If you want to know what people really believe, the philosopher Roger Scruton once explained, listen to them pray. It is one thing to ask a person what he believes, but it is another thing to listen to him pray. Prayers reveal the underlying theology. As the old Latin formula reminds us, Lex Orandi, Lex Credendi — As we pray, so we believe.
I think we can safely take Roger Scruton’s point one step further. We learn a great deal about what someone asks others to pray for. That point draws me to the Apostle Paul, and to his prayer requests as found in 2 Thessalonians 3:1-5.
“Finally, brothers, pray for us, that the word of the Lord may speed ahead and be honored, as happened among you, and that we may be delivered from wicked and evil men. For not all have faith. But the Lord is faithful. He will establish you and guard you against the evil one. And we have confidence in the Lord about you, that you are doing and will do the things that we command. May the Lord direct your hearts to the love of God and to the steadfastness of Christ.”
Paul has already written of the Christians in Thessalonia, thankful that their faith os growing abundantly and that their mutual love in Christ was increasing. He has assured them of the ultimate victory of Christ and warned them to be watchful of the coming Day of the Lord.
“So then, brothers,” Paul had written, “stand firm and hold to the traditions that you were taught by us, either by spoken word or by our letter.” [2:15] Paul then prayed for these believers, for whom he had long toiled and to whom he had so faithfully preached: “Now may our Lord Jesus Christ himself, and God our Father, who loved us and gave us eternal comfort and good hope through grace, comfort your hearts and establish them in every good work and word.” [2:16-17]
Only then did Paul ask the Thessalonians to pray for him, along with his gospel companions Timothy and Silvanus. Finally, he asks, pray for us “that the word of the Lord may speed ahead and be honored.”
Paul continued by asking the church to pray that he and the other evangelists would be “delivered from wicked and evil men,” knowing that the gospel of Christ has enemies. Paul wanted the Thessalonians to pray that the gospel would go forth unhindered by opposition and unstoppable in the face of the wicked and the evil.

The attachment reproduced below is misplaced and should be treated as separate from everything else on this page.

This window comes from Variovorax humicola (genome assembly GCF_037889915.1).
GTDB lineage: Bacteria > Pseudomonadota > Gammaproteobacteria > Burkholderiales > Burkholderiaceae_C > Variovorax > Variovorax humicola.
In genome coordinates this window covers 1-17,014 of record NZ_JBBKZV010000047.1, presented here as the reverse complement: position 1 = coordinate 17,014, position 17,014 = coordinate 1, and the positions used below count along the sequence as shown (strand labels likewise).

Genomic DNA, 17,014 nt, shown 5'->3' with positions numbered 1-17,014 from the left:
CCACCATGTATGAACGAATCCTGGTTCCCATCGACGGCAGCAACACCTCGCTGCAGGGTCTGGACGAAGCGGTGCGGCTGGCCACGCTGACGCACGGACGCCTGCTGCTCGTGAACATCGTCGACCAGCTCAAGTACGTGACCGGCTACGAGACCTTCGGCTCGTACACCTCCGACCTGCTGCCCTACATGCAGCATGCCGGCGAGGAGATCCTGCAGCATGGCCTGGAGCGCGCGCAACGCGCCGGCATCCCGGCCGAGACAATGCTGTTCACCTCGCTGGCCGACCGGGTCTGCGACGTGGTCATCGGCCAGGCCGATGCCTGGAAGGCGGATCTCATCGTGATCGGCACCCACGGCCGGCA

Paul was confident that the church would be protected from the evil one, and he expressed confidence that the Thessalonian Christians would be faithful to his instruction “and will do the things that we command.”
What strikes me most powerfully is the words that the Apostle uses to make the central thrust of his request for prayer clear — “that the word of the Lord may speed ahead and be honored.”
Paul defined his ministry as the ministry of the Word. The minister is a steward of the mysteries of God, a herald of the good news, and a proclaimer of the gospel of Christ. As he instructed the church at Rome in Romans chapter ten, “So faith comes by hearing, and hearing through the word of Christ.” [Romans 10:17]
Now Paul asks the Thessalonian church to pray “that the word of the Lord may speed ahead and be honored.”
Speed head? Paul’s language underlines his hope that the gospel would spread quickly to the ends of the earth. He yearns to see the Word of God, the gospel of Christ, race across the world, knowing that the Day of the Lord is coming, when there will be no more days left to preach. Paul’s vision was driven by urgency and eschatology, knowing that the time is short and eternity is at stake. In these words from Paul we hear the echo of Jesus in John 9, verse 4: “We must work the works of him who sent me while it is day; night is coming, when no one can work.”
With night coming, the urgency is clear. John Stott put it this way: “The Thessalonians are asked to pray that the gospel may run well, run fast, and that, wherever it goes, it may have a glorious reception.”
That points us to the second phrase of this prayer request — that the word of the Lord may be honored. Paul understood that the gospel is honored when it is recognized as God’s good news of salvation, when the sinner hears of God’s provision for our salvation in the death, burial, and resurrection of Jesus Christ from the dead, and when the sinner believes and is saved. This is what it means for the word of the Lord to be honored. The underlying word points to glory, and God is glorified when the gospel is preached, heard, and believed.